A Brief History of LGBTQ Equality in the Workplace
Published: Jun 09, 2022
We all spend a considerable amount of time in our lives in the workplace. It stands to reason, then, that many social and cultural movements over the years have stemmed from discrimination in the workplace, or from work environments that are otherwise toxic to a group of people. Today we are going to be talking a bit about the history of LGBTQ equality in the workplace, and how it has evolved into the present. Let’s get started.
During the Cold War, the United States Senate issued a report to Congress claiming that homosexuality was a threat to national security, stating that those in the LGBTQ community could be manipulated into sharing national security secrets with the Soviet Union due to fear of being outed or by blackmail. This came with an announcement that any government employee that was suspected of homosexuality was to be terminated from their position. Despite a total lack of evidence that this was ever the case, President Eisenhower signed an Executive Order in 1953 banning LGBTQ people from serving in the federal government. This led to more widespread discrimination of the LGBTQ community throughout the 1950s, and has become known as "The Lavender Scare."
The 1960s and 1970s were a period of unrest. LGBTQ groups began actively protesting against discrimination by law enforcement and businesses, with several events including riots in Los Angeles and San Francisco during the mid-1960s, sit-ins at establishments that refused to serve LGBTQ people, and perhaps most notably, the Stonewall Riots in 1969. During this time, the LGBTQ community began establishing businesses that would serve as safe spaces. Paradoxically, these establishments also became sites that would often suffer persecution at the hands of anti-LGBTQ groups.
Perhaps the most well-known instance of widespread discrimination against LGBTQ people, both inside and out of the workplace, is the AIDS crisis of the 1980s. At the time, the press and many politicians would speak out against the LGBTQ community, labeling the community as immoral. This, coupled with the overall ignorance of how the AIDS virus was transmitted from person to person, led to termination of LGBTQ people from their jobs, and more intense discrimination from anti-LGBTQ groups. Shockingly, it took almost thirty years for Congress to amend the Americans with Disabilities Act to include protection for people living with HIV or AIDS.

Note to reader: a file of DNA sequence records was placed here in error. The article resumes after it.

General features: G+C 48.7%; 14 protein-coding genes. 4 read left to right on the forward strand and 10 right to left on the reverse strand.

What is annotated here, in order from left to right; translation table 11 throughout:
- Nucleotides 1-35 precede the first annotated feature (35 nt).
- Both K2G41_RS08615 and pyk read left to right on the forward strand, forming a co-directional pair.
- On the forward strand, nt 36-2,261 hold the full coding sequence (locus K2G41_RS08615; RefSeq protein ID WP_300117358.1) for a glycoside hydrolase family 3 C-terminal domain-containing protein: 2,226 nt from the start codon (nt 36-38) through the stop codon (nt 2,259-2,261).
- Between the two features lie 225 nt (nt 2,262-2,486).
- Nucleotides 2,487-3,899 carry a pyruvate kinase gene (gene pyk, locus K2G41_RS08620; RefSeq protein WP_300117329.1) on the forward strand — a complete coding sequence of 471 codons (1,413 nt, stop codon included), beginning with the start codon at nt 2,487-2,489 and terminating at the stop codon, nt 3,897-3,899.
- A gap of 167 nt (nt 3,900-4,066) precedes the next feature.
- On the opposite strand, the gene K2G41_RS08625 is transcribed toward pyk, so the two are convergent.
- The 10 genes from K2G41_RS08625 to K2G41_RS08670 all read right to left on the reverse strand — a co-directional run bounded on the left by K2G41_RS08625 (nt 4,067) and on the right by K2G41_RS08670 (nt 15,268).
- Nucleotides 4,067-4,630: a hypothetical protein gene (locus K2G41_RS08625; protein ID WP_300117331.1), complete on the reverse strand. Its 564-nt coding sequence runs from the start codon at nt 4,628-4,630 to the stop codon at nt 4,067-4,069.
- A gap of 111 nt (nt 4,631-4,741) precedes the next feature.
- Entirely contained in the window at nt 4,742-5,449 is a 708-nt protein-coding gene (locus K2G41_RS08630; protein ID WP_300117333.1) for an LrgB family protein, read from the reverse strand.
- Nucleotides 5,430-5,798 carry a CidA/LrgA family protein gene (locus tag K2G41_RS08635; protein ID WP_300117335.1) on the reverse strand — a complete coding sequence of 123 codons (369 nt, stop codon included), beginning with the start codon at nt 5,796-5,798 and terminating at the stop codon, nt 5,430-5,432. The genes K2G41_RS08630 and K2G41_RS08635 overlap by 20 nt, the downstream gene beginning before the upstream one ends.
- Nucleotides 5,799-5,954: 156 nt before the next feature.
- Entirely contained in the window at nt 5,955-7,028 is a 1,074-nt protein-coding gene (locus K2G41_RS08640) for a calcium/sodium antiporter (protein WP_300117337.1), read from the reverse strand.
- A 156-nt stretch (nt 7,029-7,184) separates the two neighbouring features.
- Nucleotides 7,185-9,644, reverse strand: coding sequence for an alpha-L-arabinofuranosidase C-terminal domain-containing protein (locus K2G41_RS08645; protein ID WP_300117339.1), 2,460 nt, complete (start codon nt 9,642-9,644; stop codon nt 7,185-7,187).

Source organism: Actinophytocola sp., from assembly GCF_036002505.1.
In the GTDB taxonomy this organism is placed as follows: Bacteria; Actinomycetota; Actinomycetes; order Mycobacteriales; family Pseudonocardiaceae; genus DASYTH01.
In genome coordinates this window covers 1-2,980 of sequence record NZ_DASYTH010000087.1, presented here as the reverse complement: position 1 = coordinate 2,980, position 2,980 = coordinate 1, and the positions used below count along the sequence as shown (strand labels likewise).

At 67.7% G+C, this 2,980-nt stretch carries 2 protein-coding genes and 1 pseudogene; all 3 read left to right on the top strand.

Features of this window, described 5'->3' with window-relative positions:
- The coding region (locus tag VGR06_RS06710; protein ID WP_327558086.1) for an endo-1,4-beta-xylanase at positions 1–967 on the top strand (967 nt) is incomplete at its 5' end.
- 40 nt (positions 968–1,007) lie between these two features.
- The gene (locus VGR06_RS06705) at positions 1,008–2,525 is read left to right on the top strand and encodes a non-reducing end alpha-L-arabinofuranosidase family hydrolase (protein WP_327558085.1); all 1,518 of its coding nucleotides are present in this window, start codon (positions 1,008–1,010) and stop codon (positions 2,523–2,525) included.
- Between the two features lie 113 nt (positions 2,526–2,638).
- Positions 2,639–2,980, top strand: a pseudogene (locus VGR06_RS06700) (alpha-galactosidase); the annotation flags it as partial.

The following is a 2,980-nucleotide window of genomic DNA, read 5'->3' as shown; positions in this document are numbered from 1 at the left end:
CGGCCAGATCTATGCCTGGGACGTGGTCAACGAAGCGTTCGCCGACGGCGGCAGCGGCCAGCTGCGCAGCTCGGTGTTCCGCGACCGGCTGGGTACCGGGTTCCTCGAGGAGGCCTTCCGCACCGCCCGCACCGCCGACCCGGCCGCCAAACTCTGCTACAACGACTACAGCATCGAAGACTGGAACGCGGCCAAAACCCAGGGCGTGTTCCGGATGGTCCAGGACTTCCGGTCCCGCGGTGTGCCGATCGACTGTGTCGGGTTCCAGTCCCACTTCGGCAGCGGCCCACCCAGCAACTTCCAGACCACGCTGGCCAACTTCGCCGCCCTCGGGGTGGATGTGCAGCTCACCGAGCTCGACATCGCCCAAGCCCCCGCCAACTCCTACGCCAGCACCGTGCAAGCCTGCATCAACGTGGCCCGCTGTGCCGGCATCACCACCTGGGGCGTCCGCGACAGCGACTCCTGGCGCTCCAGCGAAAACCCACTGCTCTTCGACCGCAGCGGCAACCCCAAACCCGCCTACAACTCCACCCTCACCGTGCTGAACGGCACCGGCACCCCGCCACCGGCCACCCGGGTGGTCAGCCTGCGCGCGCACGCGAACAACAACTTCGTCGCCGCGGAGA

The 1990s was the beginning of positive change. LGBTQ advocates had begun pushing for marriage rights, which is a trend that still continues to this day. Many states have since granted marriage rights to LGBTQ individuals; however, the focus on the issue of marriage rights saw many other relevant issues relating to the LGBTQ community fall to the wayside. As of the present, LGBTQ people are still seeking an equality act at the federal level.
In 2020 the Supreme Court ruled that workers cannot be terminated based on their sexual orientation in light of the Bostock v. Clayton County case. Diversity, equity and inclusion (DEI) initiatives have led to positive change for LGBTQ people in the workplace. Many companies have established their own, employee-run resource groups that are put in place in order to provide support to associates in the LGBTQ community. Further, many employers now strive to foster workplace environments that value understanding and acceptance, with diversity being their chosen path towards innovation and success.
The 2020s have seen great strides in acceptance for the LGBTQ community in the workplace, and with effective DEI initiatives in place, more LGBTQ people will find themselves securing influential roles in organizations across the country. Those in the LGBTQ community who are looking to make a career change, or who are first-time job seekers, can usually find good information on a company’s website regarding their DEI initiatives, employee resource groups (ERGs), and other programs that are designed to provide support.
For more information on diversity, equity and inclusion in the workplace, check out our previous blog. Next time we will be talking about some companies that have great LGBTQ resource groups and programs, so stay tuned!